Newspaper Page Text
ADD TO PLEASURE
6F WEEK-END TRIPS
Return to D. C. Through
ilv m I
Maryland Made in
-FERRY OVER RIVER
Speed and Ease of Automobile
Combine to Make
Tkr road m?p of w"1
in- fo?o< on page 3 rr"
t'USTIM ED fllOvT PAGE ONK
tool, *?oothing breexes seem but a
faint* recollection of springtime.
However, a* we sped along the
roads toward our destination
Mother Nature fanned us with a
monstrous fan, scented with the
odors of clean grass, and leafy trees.
Grime and dust, smoke and soot
have no home on the road to Colonial
Trees Line Way.
On the roadside trees line the j
way and east a shadow reaching
from one side of the road to the j
other, lending an atmosphere of
peace and serenity and solemnness.
Bpt the "coup d'oeil" of the whole
way is that part known as the
"seventeen corners." Down a long,
sloping hill the road twist* and
turns through a veritable forest j
making seventeen consecutive j
curves. The monstrous foliage j
makes one remember that line of I
Poems are made by fools like me? j
But only God can make a tree!
After winding down the hill of I
seventeen eorners the party came;
out into daylight again and the j
first bump of any kind was hit. I
The car gave a slight bounce which
made all of the passengers in the I
back seat remark that the only
rough spot in the road so far had
be*n found. "That bump won't be
ther* for the next ear." said the |
driver, "that was a chicken!"
Jest of Native.
A little further on we stopped to j
inquire the way of a true native of
Virginia, who was'sitting by the !
roadside with the rine of a watermelon
in his hands and the rest of j
It equally distributed between his |
face and his shirt front.
"I>oes this road go to Fredericksburg?**
he was asked.
"No sah. hit don't go nowheah."
came the truthful response, "hit
stays right wheah hit is!"
The humor of Virginia is undiminished!
At Fredericksburg our party
stouned for dinner, and then sped on
to Colonial Beach. The sight that
met our eyes as we swung up by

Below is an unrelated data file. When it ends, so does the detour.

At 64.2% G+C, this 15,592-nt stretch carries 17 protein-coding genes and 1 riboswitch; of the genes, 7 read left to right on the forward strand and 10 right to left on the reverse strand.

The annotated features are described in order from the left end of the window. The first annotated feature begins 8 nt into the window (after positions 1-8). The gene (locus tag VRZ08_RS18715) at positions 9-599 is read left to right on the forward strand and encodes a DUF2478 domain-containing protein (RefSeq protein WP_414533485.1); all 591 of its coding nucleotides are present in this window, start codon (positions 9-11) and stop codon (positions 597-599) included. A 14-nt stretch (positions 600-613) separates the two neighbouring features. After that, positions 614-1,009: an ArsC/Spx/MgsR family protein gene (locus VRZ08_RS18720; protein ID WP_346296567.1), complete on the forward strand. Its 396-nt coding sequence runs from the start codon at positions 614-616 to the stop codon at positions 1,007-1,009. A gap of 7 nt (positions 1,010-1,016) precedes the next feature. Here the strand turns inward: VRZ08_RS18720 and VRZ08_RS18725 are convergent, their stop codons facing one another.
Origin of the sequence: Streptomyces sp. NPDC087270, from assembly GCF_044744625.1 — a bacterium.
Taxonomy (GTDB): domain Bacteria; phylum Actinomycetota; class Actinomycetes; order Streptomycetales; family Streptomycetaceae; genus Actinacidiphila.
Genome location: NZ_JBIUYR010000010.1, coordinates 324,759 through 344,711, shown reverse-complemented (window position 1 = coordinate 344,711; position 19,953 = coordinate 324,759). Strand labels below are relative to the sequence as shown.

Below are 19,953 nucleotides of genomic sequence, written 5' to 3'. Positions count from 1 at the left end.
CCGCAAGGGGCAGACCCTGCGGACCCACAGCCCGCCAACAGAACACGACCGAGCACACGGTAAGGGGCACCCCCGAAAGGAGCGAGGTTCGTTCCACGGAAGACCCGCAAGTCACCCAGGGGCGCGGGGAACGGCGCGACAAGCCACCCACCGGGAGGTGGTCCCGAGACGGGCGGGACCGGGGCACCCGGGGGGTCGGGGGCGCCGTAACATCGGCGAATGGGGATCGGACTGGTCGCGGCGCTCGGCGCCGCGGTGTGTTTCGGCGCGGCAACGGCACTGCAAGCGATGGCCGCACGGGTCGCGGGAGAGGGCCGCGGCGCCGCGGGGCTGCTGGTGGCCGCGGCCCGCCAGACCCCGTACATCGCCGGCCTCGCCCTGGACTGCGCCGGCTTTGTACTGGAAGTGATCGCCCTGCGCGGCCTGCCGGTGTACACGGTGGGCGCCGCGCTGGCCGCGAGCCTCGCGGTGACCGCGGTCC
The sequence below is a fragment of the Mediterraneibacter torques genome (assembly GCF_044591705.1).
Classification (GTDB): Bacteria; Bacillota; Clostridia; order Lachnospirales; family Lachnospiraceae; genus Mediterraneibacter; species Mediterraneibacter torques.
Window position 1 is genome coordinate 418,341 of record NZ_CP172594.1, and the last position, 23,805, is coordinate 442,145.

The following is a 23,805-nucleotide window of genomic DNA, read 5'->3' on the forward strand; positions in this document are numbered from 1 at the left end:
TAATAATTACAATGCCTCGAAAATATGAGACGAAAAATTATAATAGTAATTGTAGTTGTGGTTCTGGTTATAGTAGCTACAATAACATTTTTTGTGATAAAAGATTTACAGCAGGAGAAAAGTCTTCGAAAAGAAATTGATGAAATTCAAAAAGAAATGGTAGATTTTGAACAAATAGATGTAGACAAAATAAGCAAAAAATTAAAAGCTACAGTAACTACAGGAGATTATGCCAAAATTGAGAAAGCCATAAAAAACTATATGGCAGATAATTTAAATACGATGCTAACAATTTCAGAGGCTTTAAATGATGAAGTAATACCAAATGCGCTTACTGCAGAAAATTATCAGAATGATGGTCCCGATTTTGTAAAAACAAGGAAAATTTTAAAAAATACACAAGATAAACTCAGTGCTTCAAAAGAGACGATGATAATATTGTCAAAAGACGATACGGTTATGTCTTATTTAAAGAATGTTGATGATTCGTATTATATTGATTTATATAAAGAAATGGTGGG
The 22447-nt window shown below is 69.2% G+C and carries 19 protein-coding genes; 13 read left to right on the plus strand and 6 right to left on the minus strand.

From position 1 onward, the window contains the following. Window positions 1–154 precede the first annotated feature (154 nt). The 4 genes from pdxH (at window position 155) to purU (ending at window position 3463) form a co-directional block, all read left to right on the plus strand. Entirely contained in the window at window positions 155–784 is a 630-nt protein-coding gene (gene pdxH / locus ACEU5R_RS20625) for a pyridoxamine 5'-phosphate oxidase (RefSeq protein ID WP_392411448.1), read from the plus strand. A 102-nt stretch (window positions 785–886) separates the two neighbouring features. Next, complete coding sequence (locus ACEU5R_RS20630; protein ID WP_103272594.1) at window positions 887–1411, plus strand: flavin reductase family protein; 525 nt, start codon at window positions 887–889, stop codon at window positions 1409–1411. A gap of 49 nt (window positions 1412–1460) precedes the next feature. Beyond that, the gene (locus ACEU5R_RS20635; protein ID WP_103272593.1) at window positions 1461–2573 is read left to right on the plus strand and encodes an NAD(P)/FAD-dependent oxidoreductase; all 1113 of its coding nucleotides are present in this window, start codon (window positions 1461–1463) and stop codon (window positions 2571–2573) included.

the side of the Colonial Bearh
Hotel, that former home of "Light
Horse Harry" Lee, was worth traveling
500 miles, instead of 110 to
see. The water front directly before
us. with the gaily dressed
couples sauntering along the boardwalk
which lines the beach, and a
huge orange moon rising across the
water. From the dancing pavilion,
the largest on the river, came the
syncopation of a ten-piece orchestra.
and the air was filled with the
cries of the barkers, announcing all
sorts- of amusements for the public.
Roulette wheels spun. and the click
of the rubber bar flitted across the
pogs which marked the numbers. A
canoe carrying a congenial couple
and a ukulele glided through the
.Water, a gypsy, no darker than the
?tm->?urned bathers, insisted that
she could tell all about the past.
pr*?ynf and future. A man with a
/ Ban leiT
Plenty of Parkin
S * '
Top?One last view of Wasll
Center?It doesn't look like tM
are experts at it.
Lower?Colonial Beach Hotel, M
assures you that you are in Old ViB
gray beard came down the side- I
walk carrying three Kewpie dolls I
I in hi* arms. He had been lucky at I
I the roulette wheels.
And such is Colonial Beach. Ex- I
I cept that the bathing we enjoyed I
on the next day added another I
I pleasurable resembrance to our I
[I trip Girls in very abbreviated.
s New Waj
fD POTOMAC BE A 4
^ Big, Saf<
Passengers and 10
oss to the Be;
IF YOU GO VIA
e Terminal, 613 G St N. W., at 8:
fin* at Colonial Beach at 11:30 a. m.
r C*r Across and Enjoy it at the
3r Autos . . .
tp the Wharf at
ig Space if jroa Don't Want to F?
Sa^B fr- jRgl
% ^^jw|^BB?M|^iy r trTI ' s
hrl i s i 8 oi I^SI^KMv-OI
lington before the movie starts,
n cars could be leaded*on this littl
vhrre Sambo meets you at the do
but (perhaps for that reason) most
attractive bathing suits rwarmfd up
and down the beac-h from 9 o'clock
in the morning1 until 6:30 at night.
And the meals at the hot*! could
not be surpassed by any chef in
The party decided that in order
to miss none of the time possible
05 a. m. and
and 5:00 p. m.
rry Your Car.
jHx^H a ,
nH ? s?<^
|M g \
|^AUC ^r? ^?M|w J
c ferry, but the Tidewater people
Dr and the odor of fried chicken
i in such an enticing spot to take
j advantage of the Tidewater ComI
pany'K ferry and send the car over
| to the Maryland side in the afternoon
so that they might wait until
7 o'clock and go over on the mail
j boat. It being only fifty-two miles
from Morgantown. on the other side
of the river, to Washington.
A word might be said here in
regard to the way the Tidewater
Company handles the automobile*
loaded for crossing. The ferry carries